By Jonathan Stempel
Feb 6 (Reuters) - YPF SA, the Argentina energy company
seized by that country's government last year, was sued in the
United States on behalf of investors who allegedly were not
warned of the risks of nationalization before a March 2011
In a complaint filed Tuesday in the U.S. district court in
Manhattan, a Michigan pension fund said YPF and its underwriters
made false statements and omitted key facts from a prospectus
and other documents for the company's roughly $1.07 billion
offering of about 26.2 million American depositary shares.
Other defendants include YPF executives and directors;
Spain's Repsol SA, which once had a majority stake in YPF; and
the investment banks Credit Suisse Group AG, Goldman Sachs Group
Inc and Morgan Stanley. Argentina is not a defendant in the
The Michigan fund, Monroe County Employees' Retirement
System, said YPF harmed shareholders by failing to disclose that
it had faced a heightened risk of nationalization.
It said this should have been disclosed because of YPF's
failure to "adequately" produce oil and gas in Argentina,
failure to reinvest enough profit into operations and breach of
contracts with various Argentine provinces.
Argentine President Cristina Fernandez last April 16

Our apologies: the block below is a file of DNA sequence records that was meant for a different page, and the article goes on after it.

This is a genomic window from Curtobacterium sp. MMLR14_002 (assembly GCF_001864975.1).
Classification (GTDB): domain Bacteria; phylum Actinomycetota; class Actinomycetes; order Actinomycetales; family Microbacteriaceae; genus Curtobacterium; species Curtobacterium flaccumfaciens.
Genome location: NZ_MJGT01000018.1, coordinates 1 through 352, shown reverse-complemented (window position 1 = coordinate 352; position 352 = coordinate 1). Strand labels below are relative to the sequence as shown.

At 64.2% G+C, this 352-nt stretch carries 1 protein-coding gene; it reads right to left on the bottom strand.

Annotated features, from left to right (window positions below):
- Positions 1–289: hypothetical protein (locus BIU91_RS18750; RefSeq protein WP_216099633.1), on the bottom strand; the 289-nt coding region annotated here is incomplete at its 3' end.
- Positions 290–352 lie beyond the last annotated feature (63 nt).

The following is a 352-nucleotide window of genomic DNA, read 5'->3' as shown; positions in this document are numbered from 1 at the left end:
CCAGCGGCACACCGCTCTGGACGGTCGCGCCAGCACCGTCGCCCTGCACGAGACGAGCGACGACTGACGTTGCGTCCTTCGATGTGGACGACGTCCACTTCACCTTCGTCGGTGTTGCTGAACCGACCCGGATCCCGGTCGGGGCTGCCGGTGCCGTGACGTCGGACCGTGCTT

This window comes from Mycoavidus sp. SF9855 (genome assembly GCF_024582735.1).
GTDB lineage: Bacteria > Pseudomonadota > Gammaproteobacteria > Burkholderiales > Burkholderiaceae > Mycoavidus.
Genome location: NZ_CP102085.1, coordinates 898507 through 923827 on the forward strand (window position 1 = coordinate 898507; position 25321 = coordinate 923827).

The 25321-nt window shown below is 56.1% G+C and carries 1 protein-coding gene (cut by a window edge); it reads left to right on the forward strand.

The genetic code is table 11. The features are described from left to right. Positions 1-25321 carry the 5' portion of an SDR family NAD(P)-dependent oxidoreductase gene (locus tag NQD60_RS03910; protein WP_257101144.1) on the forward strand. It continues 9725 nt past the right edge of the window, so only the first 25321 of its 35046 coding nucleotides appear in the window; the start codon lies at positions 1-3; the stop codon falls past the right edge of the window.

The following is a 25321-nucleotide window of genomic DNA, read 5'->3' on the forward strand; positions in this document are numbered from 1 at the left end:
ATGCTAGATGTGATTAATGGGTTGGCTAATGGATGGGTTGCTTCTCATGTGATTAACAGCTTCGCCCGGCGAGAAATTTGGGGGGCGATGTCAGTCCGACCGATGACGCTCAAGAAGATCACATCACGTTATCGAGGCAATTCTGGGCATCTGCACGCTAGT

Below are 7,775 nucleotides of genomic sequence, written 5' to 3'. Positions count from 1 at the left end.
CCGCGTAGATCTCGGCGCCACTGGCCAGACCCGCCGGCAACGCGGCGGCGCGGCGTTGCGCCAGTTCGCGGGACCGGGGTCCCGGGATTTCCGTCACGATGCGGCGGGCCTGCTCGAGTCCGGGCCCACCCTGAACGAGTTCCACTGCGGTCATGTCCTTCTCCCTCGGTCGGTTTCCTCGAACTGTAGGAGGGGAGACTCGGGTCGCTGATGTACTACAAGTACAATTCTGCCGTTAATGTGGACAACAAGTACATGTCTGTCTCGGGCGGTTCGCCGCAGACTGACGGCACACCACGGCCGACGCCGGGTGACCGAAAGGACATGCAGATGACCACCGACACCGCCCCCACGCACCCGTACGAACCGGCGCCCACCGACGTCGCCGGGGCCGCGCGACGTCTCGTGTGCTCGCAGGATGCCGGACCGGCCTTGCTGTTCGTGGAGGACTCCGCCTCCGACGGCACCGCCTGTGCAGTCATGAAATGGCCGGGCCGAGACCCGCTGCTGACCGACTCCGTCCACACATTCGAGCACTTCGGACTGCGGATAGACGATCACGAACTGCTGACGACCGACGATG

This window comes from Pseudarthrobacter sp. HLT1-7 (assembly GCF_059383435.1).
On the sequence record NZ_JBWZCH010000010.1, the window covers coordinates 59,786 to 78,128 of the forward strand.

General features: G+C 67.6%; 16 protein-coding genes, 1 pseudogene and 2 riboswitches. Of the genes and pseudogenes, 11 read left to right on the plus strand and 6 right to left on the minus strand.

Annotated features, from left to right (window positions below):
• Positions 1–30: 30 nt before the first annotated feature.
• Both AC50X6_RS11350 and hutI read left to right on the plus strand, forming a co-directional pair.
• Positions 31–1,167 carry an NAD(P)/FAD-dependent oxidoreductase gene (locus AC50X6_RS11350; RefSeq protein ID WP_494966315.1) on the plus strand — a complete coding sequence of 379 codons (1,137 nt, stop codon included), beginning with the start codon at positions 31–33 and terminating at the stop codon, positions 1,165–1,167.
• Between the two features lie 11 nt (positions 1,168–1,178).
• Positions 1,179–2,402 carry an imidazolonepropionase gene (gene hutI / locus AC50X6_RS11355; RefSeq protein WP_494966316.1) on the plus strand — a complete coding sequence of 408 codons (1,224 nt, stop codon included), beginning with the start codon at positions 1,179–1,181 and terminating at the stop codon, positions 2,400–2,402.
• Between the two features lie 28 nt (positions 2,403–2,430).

announced the seizure of a 51 percent YPF stake from Repsol,
saying that the oil and gas company did not invest enough and
let oil production and exploration decline.
The complaint said the price of YPF's ADSs closed two days
later at $13.12, or 68 percent below their $41 offering price.
It seeks class-action status on behalf of the ADS
purchasers, money damages and other remedies.
YPF and Repsol did not respond to requests for comment.
Credit Suisse, Goldman and Morgan Stanley representatives
declined to comment. Repsol last May separately sued Argentina
over the YPF seizure.
The case is Monroe County Employees' Retirement System v.
YPF SA et al, U.S. District Court, Southern District of New
York, No. 13-00842.
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